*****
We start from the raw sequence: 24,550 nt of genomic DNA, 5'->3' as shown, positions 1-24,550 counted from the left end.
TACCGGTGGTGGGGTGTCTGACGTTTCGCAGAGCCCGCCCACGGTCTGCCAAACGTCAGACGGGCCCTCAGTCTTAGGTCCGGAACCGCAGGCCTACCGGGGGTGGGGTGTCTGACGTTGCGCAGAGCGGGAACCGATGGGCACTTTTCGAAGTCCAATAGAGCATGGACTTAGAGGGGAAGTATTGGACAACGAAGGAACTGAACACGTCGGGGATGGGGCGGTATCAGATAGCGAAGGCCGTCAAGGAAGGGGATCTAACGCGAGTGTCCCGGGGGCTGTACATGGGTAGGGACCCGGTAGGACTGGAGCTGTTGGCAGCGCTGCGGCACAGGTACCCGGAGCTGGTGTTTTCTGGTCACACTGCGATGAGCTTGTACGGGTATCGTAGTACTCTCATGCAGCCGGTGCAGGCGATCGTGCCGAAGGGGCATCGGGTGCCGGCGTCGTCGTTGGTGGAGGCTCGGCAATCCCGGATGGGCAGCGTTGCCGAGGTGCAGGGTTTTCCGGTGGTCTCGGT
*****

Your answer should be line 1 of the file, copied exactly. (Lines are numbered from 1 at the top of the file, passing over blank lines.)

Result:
We start from the raw sequence: 24,550 nt of genomic DNA, 5'->3' as shown, positions 1-24,550 counted from the left end.